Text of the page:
PathTech Team at USF Analyzes Educational and Professional Trajectories of Engineering Technology Students

Educational choices and professional trajectories of students and incumbent workers are widely varied and open ended. Some are dictated by interest and aptitude, lure of a lucrative opportunity, while others are rooted in individuals’ quest for professional growth. To delve into the matter, and assist in a regional research initiative, FLATE, the National Science Foundation Center of Excellence at Hillsborough Community College in Brandon, has partnered with researchers at the University of South Florida’s department of sociology, anthropology and college of education to conduct research aimed at analyzing high school and community college students enrolled in engineering technology degrees and the reasoning(s) behind their chosen field of study.  

Successful Academic and Employment Pathways in Advanced Technologies, or PathTech, is part of the
National Science Foundation’s (NSF) Advanced Technological Education (ATE) program committed to support/fund community college programs that boost technician education across the nation. The grant targets high school and community college programs, and is devoted to researching pathways into technician education programs, gauge effectiveness of these programs, analyze outcomes of these targeted programs, and answer some of the questions that germinate from the ATE projects. Will Tyson, P.I. & associate professor of sociology at USF says the PathTech initiative is targeted to better equip local community colleges with information, not just academic, but personal experiences that lead students into enrolling in Engineering Technology (ET) programs and/or related courses, and possibly make recommendations on how community colleges can serve these audiences.

Target audience includes high school students, teachers, local community/technical colleges and local industries. “We’re not collecting all this information and sending it up an ivory tower” said Tyson. He hopes to inform colleagues in engineering technology about the scholarly importance of ET programs, stratification in education, and promote better understanding of challenges and transitions encountered by students in different educational contexts.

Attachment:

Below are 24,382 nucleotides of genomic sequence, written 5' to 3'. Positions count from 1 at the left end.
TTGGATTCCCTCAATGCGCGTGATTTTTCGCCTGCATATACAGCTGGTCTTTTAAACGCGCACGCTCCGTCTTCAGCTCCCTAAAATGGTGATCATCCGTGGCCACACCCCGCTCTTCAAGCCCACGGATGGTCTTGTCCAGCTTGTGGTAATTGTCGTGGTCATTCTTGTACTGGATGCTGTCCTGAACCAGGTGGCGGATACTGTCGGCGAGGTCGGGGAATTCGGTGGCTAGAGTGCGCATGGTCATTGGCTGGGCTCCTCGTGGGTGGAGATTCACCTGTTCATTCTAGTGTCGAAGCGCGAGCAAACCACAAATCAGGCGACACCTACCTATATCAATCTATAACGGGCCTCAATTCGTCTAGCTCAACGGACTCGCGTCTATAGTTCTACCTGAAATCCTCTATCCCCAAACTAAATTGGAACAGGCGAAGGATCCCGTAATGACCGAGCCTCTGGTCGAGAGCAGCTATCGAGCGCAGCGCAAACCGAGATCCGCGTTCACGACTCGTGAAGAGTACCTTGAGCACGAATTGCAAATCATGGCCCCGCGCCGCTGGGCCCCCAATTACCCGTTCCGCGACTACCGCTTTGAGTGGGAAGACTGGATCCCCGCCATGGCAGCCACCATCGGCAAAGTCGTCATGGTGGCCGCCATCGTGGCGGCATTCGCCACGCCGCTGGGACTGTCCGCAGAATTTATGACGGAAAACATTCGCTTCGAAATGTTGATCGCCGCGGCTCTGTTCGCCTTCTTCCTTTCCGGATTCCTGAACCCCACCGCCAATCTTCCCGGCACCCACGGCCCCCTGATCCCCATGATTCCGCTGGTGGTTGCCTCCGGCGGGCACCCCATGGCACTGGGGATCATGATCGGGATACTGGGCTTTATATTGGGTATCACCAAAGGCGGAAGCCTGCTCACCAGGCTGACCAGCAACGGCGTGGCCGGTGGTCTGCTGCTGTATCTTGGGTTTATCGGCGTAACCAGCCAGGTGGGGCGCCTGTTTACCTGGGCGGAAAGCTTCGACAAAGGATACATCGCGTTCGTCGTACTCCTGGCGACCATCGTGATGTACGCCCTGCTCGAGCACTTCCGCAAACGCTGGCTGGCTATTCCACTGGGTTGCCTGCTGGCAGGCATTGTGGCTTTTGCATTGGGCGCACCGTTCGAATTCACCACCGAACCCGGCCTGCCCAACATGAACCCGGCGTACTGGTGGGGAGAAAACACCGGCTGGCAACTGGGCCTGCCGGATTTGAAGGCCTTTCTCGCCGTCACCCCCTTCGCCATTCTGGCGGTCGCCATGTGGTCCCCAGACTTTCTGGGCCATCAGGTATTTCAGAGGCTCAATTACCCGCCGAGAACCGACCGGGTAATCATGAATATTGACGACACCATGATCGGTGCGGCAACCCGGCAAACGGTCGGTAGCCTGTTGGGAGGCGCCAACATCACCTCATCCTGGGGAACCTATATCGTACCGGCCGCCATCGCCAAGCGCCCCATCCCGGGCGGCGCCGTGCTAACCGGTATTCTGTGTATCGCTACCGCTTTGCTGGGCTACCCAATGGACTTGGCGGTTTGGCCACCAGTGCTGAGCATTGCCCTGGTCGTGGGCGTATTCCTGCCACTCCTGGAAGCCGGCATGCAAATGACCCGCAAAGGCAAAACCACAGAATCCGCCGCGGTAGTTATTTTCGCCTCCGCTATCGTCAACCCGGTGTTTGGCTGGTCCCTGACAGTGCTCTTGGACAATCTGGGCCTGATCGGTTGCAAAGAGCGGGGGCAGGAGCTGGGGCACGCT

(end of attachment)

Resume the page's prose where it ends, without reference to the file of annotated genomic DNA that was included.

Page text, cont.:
In all of this, partnerships have played an important role in advancing some of the goals and objectives of the PathTech initiative. Tyson describes the PathTech project as the beginning of a research agenda, and the
beginning of enduring partnerships in the Tampa bay area. PathTech represents a collaborative effort between several educational institutions in the region. Project partners include FLATE, Hillsborough Community College, University of South Florida, St. Petersburg College, Polk State College and the State College of Florida. “Our project partners have been extremely helpful in terms of helping us navigate the landscape of what are engineering technology programs, and defining ET students” Tyson said.

Furthermore, partnership with FLATE has afforded the team access to a broader academic and industry audience. FLATE’s Industrial Advisory Committee has served a pivotal role in connecting PathTech with local industries who occupy an important role in the engineering technology network. Tyson views FLATE as a model for what we (PathTech) wants to do/accomplish in terms of the broader impact the research can have. “Working with FLATE has enabled us to further our research, accomplish our goals, and promote these educational pathways” Tyson said. 

Stay tuned for the August edition of the FLATE Focus, where we will take a closer look at research methodologies employed by the PathTech team, and analyze results/findings from their pilot research. For information on PathTech visit, or contact Will Tyson at and Lakshmi Jayaram at For information on FLATE’s K-14 STEM based curriculum and professional development programs, visit and, or contact Dr. Marilyn Barger, executive director of FLATE at

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